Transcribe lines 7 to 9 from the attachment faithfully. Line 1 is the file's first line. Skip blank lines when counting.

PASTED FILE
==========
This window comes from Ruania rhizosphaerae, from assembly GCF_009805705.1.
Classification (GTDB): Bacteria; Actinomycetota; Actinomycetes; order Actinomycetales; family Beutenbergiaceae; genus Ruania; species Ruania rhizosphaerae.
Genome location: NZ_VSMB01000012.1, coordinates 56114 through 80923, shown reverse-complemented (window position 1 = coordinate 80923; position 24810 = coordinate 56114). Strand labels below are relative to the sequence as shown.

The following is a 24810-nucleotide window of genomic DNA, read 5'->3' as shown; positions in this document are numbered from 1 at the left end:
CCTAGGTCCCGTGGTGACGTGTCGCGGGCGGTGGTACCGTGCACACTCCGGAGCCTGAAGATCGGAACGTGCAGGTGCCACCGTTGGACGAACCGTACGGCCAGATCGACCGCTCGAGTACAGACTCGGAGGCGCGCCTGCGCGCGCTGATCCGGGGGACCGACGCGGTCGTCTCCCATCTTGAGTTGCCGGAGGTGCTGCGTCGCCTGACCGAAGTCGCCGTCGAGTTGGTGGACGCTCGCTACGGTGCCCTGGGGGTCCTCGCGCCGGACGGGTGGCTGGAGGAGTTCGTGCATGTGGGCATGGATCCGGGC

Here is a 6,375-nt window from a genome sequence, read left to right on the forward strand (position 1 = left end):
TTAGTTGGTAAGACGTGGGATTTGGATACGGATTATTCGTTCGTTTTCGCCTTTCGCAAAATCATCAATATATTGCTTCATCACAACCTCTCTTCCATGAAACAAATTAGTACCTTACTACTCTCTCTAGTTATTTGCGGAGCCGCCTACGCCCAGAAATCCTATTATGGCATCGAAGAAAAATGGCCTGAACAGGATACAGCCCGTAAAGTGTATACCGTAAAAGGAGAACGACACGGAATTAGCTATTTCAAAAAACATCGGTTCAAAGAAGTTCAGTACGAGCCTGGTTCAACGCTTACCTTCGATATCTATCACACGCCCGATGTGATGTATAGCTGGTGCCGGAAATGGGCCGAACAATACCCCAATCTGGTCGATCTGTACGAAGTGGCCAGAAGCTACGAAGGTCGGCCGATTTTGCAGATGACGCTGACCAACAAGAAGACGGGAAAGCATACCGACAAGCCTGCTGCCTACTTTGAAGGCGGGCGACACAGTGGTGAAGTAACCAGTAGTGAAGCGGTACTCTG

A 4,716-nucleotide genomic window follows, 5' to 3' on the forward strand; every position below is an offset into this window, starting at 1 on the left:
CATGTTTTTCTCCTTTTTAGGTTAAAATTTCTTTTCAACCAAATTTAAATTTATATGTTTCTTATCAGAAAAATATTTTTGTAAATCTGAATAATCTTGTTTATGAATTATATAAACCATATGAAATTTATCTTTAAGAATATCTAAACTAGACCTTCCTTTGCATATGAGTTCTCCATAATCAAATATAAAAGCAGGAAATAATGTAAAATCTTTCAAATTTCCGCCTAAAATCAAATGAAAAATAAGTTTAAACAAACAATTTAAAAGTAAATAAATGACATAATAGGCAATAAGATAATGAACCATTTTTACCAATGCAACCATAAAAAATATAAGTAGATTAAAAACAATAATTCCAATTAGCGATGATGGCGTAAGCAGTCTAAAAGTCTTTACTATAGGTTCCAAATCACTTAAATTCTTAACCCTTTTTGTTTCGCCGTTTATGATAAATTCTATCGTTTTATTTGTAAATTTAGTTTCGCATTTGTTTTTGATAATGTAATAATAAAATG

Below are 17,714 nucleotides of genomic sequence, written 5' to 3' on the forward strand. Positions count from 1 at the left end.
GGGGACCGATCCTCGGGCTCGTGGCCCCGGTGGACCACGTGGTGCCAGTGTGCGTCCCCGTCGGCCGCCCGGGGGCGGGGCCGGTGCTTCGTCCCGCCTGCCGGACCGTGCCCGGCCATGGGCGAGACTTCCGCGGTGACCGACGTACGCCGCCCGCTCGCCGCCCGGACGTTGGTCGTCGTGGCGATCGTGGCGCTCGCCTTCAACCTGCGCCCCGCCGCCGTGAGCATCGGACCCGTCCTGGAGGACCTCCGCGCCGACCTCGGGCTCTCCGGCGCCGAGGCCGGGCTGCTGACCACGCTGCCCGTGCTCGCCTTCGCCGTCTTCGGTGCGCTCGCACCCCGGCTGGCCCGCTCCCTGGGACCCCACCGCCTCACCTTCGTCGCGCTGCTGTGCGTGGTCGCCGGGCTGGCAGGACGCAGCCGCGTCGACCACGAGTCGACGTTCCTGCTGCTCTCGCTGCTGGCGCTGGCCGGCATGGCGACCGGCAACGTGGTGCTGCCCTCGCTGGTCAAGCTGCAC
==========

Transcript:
TTAGTTGGTAAGACGTGGGATTTGGATACGGATTATTCGTTCGTTTTCGCCTTTCGCAAAATCATCAATATATTGCTTCATCACAACCTCTCTTCCATGAAACAAATTAGTACCTTACTACTCTCTCTAGTTATTTGCGGAGCCGCCTACGCCCAGAAATCCTATTATGGCATCGAAGAAAAATGGCCTGAACAGGATACAGCCCGTAAAGTGTATACCGTAAAAGGAGAACGACACGGAATTAGCTATTTCAAAAAACATCGGTTCAAAGAAGTTCAGTACGAGCCTGGTTCAACGCTTACCTTCGATATCTATCACACGCCCGATGTGATGTATAGCTGGTGCCGGAAATGGGCCGAACAATACCCCAATCTGGTCGATCTGTACGAAGTGGCCAGAAGCTACGAAGGTCGGCCGATTTTGCAGATGACGCTGACCAACAAGAAGACGGGAAAGCATACCGACAAGCCTGCTGCCTACTTTGAAGGCGGGCGACACAGTGGTGAAGTAACCAGTAGTGAAGCGGTACTCTG

A 4,716-nucleotide genomic window follows, 5' to 3' on the forward strand; every position below is an offset into this window, starting at 1 on the left:
CATGTTTTTCTCCTTTTTAGGTTAAAATTTCTTTTCAACCAAATTTAAATTTATATGTTTCTTATCAGAAAAATATTTTTGTAAATCTGAATAATCTTGTTTATGAATTATATAAACCATATGAAATTTATCTTTAAGAATATCTAAACTAGACCTTCCTTTGCATATGAGTTCTCCATAATCAAATATAAAAGCAGGAAATAATGTAAAATCTTTCAAATTTCCGCCTAAAATCAAATGAAAAATAAGTTTAAACAAACAATTTAAAAGTAAATAAATGACATAATAGGCAATAAGATAATGAACCATTTTTACCAATGCAACCATAAAAAATATAAGTAGATTAAAAACAATAATTCCAATTAGCGATGATGGCGTAAGCAGTCTAAAAGTCTTTACTATAGGTTCCAAATCACTTAAATTCTTAACCCTTTTTGTTTCGCCGTTTATGATAAATTCTATCGTTTTATTTGTAAATTTAGTTTCGCATTTGTTTTTGATAATGTAATAATAAAATG